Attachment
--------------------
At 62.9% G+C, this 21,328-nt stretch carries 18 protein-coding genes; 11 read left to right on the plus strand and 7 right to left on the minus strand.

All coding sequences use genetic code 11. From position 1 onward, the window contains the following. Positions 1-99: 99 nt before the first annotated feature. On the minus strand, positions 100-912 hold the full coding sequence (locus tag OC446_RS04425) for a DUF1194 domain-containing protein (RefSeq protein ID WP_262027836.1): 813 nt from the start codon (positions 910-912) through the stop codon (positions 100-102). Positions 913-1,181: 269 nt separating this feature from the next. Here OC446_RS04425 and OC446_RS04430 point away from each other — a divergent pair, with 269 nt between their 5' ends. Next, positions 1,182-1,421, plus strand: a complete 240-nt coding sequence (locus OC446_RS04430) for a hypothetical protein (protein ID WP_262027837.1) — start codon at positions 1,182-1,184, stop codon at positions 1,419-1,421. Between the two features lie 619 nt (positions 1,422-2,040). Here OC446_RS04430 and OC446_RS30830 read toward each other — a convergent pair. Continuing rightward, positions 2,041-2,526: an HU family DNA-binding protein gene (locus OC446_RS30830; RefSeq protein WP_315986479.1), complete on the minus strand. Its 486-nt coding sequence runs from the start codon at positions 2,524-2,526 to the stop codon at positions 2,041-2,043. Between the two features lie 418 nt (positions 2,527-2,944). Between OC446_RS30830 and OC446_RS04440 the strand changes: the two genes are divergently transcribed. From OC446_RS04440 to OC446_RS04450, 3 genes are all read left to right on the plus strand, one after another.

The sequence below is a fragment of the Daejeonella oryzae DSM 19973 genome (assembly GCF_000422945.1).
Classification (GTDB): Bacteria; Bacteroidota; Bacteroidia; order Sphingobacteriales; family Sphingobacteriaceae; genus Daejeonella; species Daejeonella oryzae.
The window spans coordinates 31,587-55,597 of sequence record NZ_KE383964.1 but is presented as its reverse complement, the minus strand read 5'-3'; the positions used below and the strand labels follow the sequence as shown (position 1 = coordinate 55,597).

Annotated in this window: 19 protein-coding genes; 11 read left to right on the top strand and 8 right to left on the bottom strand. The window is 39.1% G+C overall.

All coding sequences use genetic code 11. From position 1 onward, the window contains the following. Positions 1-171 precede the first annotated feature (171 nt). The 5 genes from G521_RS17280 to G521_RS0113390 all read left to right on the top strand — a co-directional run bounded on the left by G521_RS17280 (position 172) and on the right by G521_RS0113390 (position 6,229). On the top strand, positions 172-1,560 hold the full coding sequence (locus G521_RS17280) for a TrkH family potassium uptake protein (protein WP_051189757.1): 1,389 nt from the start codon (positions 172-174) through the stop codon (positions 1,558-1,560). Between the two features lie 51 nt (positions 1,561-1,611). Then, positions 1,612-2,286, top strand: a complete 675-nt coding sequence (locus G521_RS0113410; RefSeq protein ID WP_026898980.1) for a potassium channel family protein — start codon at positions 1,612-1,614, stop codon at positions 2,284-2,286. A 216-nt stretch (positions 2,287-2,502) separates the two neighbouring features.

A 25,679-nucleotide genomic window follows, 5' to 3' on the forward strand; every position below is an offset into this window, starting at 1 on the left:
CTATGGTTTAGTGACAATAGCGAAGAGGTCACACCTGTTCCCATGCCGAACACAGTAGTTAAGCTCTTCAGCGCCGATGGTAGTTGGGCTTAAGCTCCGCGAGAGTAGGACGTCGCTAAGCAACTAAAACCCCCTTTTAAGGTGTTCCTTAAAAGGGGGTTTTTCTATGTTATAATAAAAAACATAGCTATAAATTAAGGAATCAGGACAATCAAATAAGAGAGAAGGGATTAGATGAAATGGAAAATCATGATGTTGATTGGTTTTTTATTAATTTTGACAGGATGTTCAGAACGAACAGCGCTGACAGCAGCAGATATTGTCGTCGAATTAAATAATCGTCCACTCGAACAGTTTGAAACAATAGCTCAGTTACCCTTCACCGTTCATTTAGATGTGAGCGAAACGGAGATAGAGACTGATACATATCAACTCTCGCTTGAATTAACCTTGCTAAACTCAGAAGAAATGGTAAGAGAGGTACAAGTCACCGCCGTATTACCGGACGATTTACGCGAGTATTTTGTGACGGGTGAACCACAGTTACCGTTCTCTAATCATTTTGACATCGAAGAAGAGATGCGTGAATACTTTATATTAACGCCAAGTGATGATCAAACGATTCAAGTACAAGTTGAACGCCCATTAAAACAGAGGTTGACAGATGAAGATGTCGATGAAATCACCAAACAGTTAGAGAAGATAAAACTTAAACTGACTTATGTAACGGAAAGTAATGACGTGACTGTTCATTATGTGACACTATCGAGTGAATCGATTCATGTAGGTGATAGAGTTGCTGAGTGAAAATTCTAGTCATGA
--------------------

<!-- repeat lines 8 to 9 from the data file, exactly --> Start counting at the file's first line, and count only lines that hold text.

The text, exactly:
A 25,679-nucleotide genomic window follows, 5' to 3' on the forward strand; every position below is an offset into this window, starting at 1 on the left:
CTATGGTTTAGTGACAATAGCGAAGAGGTCACACCTGTTCCCATGCCGAACACAGTAGTTAAGCTCTTCAGCGCCGATGGTAGTTGGGCTTAAGCTCCGCGAGAGTAGGACGTCGCTAAGCAACTAAAACCCCCTTTTAAGGTGTTCCTTAAAAGGGGGTTTTTCTATGTTATAATAAAAAACATAGCTATAAATTAAGGAATCAGGACAATCAAATAAGAGAGAAGGGATTAGATGAAATGGAAAATCATGATGTTGATTGGTTTTTTATTAATTTTGACAGGATGTTCAGAACGAACAGCGCTGACAGCAGCAGATATTGTCGTCGAATTAAATAATCGTCCACTCGAACAGTTTGAAACAATAGCTCAGTTACCCTTCACCGTTCATTTAGATGTGAGCGAAACGGAGATAGAGACTGATACATATCAACTCTCGCTTGAATTAACCTTGCTAAACTCAGAAGAAATGGTAAGAGAGGTACAAGTCACCGCCGTATTACCGGACGATTTACGCGAGTATTTTGTGACGGGTGAACCACAGTTACCGTTCTCTAATCATTTTGACATCGAAGAAGAGATGCGTGAATACTTTATATTAACGCCAAGTGATGATCAAACGATTCAAGTACAAGTTGAACGCCCATTAAAACAGAGGTTGACAGATGAAGATGTCGATGAAATCACCAAACAGTTAGAGAAGATAAAACTTAAACTGACTTATGTAACGGAAAGTAATGACGTGACTGTTCATTATGTGACACTATCGAGTGAATCGATTCATGTAGGTGATAGAGTTGCTGAGTGAAAATTCTAGTCATGA